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Many Advantage features are born from the minds of marketers---not only from our clients, but also from our internal experts. One simple reason is the need for publishers to stay competitive in today’s market by implementing increasingly sophisticated marketing campaigns. One area guided by marketers that has seen quite a bit of development in the last several years is product bundling (known in the Advantage software context as packages). Advantage has supported bundling for 15+ years, but today there are about 10 different flavors available. You might be thinking: isn’t a bundle just a bunch of products? What could distinguish one from the other? Consider the following three use cases:

  • The customer can choose from the print version of a magazine, the digital version, or a bundle including both.
  • The customer can build his own bundle by selecting five of the available eight digital newsletters.
  • The customer can choose the silver or gold membership. The memberships contain a mixture of print, digital, and one-off products. The customer can migrate from one membership to another.

Each of these scenarios reflects a very different marketing strategy, which may or may not work for your business. Fortunately, Advantage supports these models (and others)… and it's easy to test them. We encourage our clients to try out new ideas to see what sticks, to try a few bundles and see what combinations work for them. Our clients have found that bundle offerings on renewal notices improve renewal rates.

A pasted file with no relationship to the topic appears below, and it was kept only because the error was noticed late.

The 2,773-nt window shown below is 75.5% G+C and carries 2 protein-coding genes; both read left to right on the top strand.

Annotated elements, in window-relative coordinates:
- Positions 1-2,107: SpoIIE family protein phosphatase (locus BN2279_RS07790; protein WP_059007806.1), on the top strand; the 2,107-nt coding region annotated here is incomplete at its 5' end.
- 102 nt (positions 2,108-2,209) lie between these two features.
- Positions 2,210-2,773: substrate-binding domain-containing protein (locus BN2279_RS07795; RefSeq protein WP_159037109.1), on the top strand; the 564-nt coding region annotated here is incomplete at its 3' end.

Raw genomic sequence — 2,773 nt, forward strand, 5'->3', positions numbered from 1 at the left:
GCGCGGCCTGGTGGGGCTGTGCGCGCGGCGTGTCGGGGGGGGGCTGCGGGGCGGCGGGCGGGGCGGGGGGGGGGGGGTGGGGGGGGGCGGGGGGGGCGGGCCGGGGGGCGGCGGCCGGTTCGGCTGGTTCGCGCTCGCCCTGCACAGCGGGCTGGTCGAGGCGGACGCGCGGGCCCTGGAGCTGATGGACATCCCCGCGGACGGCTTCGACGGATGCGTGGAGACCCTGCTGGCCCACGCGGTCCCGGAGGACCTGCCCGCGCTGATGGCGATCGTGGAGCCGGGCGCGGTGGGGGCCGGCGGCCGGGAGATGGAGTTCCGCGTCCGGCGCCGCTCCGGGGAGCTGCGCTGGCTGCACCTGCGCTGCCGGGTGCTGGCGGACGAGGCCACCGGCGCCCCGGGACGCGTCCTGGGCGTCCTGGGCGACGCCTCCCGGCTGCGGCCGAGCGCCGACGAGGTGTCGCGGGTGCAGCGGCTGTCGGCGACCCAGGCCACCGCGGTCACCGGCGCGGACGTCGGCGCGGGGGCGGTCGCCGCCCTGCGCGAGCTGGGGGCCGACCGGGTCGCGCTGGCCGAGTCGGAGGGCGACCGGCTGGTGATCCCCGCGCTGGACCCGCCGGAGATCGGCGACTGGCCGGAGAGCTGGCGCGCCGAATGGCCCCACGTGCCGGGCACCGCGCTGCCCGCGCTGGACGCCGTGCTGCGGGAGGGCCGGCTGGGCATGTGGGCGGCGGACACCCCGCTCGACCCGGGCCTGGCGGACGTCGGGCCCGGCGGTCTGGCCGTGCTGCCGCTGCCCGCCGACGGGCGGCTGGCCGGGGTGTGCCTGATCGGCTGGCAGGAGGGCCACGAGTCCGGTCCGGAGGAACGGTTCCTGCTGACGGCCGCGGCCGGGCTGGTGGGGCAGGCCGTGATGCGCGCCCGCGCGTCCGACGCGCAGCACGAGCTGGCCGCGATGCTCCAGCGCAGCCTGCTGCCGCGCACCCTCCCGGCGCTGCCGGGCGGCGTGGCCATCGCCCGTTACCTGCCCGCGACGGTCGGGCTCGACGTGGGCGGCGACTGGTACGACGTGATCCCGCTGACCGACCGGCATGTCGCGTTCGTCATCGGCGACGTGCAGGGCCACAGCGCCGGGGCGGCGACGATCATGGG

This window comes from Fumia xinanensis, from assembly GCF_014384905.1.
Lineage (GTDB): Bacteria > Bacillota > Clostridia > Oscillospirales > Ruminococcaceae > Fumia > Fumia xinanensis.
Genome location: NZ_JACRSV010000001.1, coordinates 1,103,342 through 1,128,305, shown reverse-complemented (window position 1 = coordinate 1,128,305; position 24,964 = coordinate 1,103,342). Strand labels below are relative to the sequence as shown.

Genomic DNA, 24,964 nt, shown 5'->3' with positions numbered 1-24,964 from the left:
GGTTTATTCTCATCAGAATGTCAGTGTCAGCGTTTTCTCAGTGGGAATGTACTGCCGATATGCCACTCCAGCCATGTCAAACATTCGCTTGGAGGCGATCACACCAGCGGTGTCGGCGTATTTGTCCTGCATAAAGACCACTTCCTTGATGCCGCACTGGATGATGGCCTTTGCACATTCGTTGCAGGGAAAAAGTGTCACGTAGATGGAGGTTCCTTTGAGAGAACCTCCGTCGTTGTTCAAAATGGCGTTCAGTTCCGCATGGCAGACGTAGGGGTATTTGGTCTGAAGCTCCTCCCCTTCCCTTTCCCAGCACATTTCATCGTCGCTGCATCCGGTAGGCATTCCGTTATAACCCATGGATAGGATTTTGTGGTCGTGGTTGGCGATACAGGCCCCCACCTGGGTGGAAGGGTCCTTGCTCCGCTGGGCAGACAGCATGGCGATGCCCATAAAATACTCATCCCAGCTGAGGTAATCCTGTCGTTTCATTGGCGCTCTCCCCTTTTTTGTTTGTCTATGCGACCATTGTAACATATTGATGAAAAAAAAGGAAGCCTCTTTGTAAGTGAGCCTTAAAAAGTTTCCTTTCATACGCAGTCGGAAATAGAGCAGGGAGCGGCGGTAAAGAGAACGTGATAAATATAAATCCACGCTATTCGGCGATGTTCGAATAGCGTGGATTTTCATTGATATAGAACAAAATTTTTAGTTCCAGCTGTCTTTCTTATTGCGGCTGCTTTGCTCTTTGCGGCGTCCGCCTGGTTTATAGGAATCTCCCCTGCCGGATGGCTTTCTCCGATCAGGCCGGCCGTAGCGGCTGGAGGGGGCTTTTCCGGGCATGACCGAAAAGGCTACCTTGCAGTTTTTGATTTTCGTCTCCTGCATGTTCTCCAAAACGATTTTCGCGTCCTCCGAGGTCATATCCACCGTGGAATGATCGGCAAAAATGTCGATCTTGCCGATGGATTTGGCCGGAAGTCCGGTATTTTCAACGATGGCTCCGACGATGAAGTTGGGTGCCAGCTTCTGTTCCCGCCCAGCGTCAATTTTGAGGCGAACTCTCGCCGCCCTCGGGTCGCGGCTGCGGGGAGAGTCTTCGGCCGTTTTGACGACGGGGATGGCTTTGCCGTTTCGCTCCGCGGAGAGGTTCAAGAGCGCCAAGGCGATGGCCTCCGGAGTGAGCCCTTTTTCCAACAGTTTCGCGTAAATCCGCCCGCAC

Other bundle opportunities worthy of note include:

  • Bundling across product lines
  • Creating membership levels to highlight content value (e.g., most people value gold over silver)
  • Including slow-moving products in bundles to clear inventory
  • Offering bundles as alternatives to single products (e.g., on a product detail page on your website)

Most marketers would agree that bundling is a winning strategy and we have helped our clients with those strategies. However, defining a bundling strategy can be a challenge as there is no magic formula. Questions you might want to consider as part of a strategy include:

  • Where does the product revenue go?
  • How do I communicate the bundle to the customer? Do I communicate it differently depending on the source (invoice, web, order acknowledgement, promotion offer, etc.)?
  • Where is the best way to promote the bundle – renewal, billing, email, web, etc.?
  • Can customers break the bundle (i.e., cancel part of it)? What are the terms and conditions?
  • How is the pricing for the bundle set? How much does each product add to the total value? Is it a fixed value or a component percentage?
  • Can customers change bundles? Are they allowed to migrate from the silver membership to the gold membership? What about the other way around?

You can see from the scenarios and questions posed in this article that bundles can be extremely beneficial in driving revenue and diversifying product offerings. However, they also require careful planning and exploration to find the right type to fit your organization. Depending on the complexity of the bundling strategy, you could get something to market within a matter of days in Advantage. If the results are less than desirable, try a different flavor – don’t be discouraged! We’d be happy to explore the options available to you and assist in defining your marketing strategy---just reach out to AdvantageCS business development to find out how you can make bundles in Advantage work for you.



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